This Old House (& Body)

images-2I just arrived at the NY State Writers Institute which I have attended every summer  for the last 14 years. For the first seven, I was a student, and the last seven years I have been writer-in-residence working with students on their novel manuscripts in one-on-one tutorials.  This is my favorite job, and it’s in a new jungle all together. It’s hot and humid with my tribe of literary folk. Today, as I was leaving my apartment, I ran into Howard Norman who was heading to his car. We caught up for a second about how our year went. The subject turned to health as it does after the age of 50, and he told me a photogreat story about how he is working on an old house in VT and the man working for him said he needed to replace a few boards, then looked Howard up and down.  We both laughed at the metaphor.  My partner and I are also working on an old house, and the metaphor of an old house and an old body can be carried through on so many levels. Old houses, like old bodies need TLC.  First it’s just some coats of paint you need, then it’s new windows (reading glasses), then it’s the plumbing, then then it’s the foundation. On and on. But I wouldn’t trade my old house for a new one.  My house has character and flaws, and will never be perfect, but it has memories, both mine and the previous owners.  It creaks and it has cracks going this way and that. My house is solid though.  It’s lived through earthquakes and rainstorms (when we had them in CA), and it’s still standing.

I left Howard and went for a bike ride.  In the small town, of Ballston Spa, about 10 miles away, I was standing at a stoplight, waiting for it to turn green, when woman who stood at the curb asked images-3me if I knew what was taking the light so long. “I’m tired of waiting,” she said, “but I’m not willing to get hit by the traffic. That’s just not an option.”  I agreed, getting hit by a car wouldn’t be a good thing.  “I’m 70,” she said, “and I plan on making it to 100!”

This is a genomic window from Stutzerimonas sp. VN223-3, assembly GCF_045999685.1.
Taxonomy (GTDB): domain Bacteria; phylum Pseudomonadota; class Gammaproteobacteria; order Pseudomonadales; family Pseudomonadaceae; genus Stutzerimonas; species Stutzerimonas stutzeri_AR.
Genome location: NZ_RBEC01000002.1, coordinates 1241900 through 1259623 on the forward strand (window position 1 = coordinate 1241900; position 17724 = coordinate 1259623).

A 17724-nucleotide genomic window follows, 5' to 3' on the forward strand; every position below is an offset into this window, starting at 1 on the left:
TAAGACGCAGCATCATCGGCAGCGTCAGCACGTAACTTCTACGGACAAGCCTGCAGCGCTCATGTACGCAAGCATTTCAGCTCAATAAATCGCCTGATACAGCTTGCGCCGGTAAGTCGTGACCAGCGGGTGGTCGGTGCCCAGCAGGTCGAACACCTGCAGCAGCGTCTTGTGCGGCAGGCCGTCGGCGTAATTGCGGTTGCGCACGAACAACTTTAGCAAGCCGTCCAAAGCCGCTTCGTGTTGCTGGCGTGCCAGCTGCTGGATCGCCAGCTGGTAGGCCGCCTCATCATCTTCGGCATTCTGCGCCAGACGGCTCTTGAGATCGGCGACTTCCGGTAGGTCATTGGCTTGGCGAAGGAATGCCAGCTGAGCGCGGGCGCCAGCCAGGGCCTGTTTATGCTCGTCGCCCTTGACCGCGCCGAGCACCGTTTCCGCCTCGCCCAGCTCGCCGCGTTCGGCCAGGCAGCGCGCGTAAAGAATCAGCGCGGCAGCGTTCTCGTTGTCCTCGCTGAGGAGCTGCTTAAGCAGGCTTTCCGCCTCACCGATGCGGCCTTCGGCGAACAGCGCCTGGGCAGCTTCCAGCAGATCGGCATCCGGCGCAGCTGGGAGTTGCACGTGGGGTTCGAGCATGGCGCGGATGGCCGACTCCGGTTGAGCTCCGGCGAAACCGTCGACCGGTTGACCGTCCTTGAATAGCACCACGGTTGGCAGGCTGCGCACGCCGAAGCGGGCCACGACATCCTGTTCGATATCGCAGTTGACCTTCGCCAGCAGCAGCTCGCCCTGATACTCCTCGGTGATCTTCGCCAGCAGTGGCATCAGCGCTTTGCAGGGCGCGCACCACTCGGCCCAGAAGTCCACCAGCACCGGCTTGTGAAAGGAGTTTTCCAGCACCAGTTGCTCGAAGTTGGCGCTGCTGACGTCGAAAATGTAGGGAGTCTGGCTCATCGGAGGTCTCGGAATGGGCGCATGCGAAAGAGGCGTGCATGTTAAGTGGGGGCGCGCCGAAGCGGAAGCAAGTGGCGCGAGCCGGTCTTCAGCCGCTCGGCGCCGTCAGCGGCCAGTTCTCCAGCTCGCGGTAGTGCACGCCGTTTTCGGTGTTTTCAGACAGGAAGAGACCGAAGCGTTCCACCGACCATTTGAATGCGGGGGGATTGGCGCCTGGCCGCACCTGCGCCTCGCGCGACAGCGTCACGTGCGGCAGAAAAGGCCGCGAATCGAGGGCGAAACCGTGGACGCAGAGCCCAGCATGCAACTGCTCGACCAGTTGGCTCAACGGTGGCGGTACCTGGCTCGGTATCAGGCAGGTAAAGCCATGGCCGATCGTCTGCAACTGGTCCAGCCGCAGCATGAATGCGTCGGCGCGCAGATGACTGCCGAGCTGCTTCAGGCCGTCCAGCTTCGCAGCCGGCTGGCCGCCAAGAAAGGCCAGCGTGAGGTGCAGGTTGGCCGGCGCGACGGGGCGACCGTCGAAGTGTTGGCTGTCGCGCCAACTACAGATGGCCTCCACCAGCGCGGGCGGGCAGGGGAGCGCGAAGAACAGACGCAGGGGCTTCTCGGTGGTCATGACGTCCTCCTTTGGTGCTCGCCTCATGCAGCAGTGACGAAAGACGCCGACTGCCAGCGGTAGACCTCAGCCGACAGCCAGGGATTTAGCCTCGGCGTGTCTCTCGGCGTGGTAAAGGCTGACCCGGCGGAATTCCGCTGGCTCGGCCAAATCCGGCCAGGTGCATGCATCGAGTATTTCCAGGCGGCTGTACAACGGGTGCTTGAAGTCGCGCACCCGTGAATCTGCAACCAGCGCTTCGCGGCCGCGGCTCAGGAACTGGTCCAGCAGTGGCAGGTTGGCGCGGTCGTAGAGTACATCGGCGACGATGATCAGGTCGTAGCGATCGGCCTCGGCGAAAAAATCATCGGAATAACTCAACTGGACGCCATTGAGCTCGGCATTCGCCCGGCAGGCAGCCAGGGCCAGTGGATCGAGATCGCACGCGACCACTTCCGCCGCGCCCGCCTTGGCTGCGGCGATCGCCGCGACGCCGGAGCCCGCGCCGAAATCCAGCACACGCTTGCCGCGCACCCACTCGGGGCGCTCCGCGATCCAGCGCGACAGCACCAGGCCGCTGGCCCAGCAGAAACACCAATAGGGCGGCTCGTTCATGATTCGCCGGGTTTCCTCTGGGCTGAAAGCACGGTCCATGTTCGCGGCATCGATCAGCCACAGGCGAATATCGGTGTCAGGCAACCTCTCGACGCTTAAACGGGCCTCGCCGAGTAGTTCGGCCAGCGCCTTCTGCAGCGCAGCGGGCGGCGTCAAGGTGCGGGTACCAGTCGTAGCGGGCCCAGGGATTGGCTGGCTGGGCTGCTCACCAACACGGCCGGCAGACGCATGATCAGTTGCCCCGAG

“I love your attitude,” I told her.

“I have six great grandkids,” she said, “and I plan on having the great greats, you know?”

“I know!” I said back, and realized I’d never thought that far, but that I too want great greats.

Then the light turned green and she was off.  I’m pretty sure she’ll make it to 100.  I’m right behind her.

It’s been a great day!



50th Birthday Hike

Seems everyone is turning 50 these days.  Makes sense that my friends would be my same age.  All this time I thought I was so young.  Turns out I’m as old as they are.  In fact, some of them are younger than I am, by months!

UnknownI went to my friend Hope’s 50th birthday celebration this week. Hope Edelman was a writing group partner of mine and has been a good friend for years.  She chose to invite a bunch of women friends to climb a mountain with her on her special day. What a brilliant idea, not to mention beautiful. The day was perfect. We hiked in the Topanga State Park up behind Santa Monica with the Pacific Ocean as our view.  We hiked about 2.5 miles in, up to a giant rock formation which we climbed, then turned around and took group photos.  Unknown-1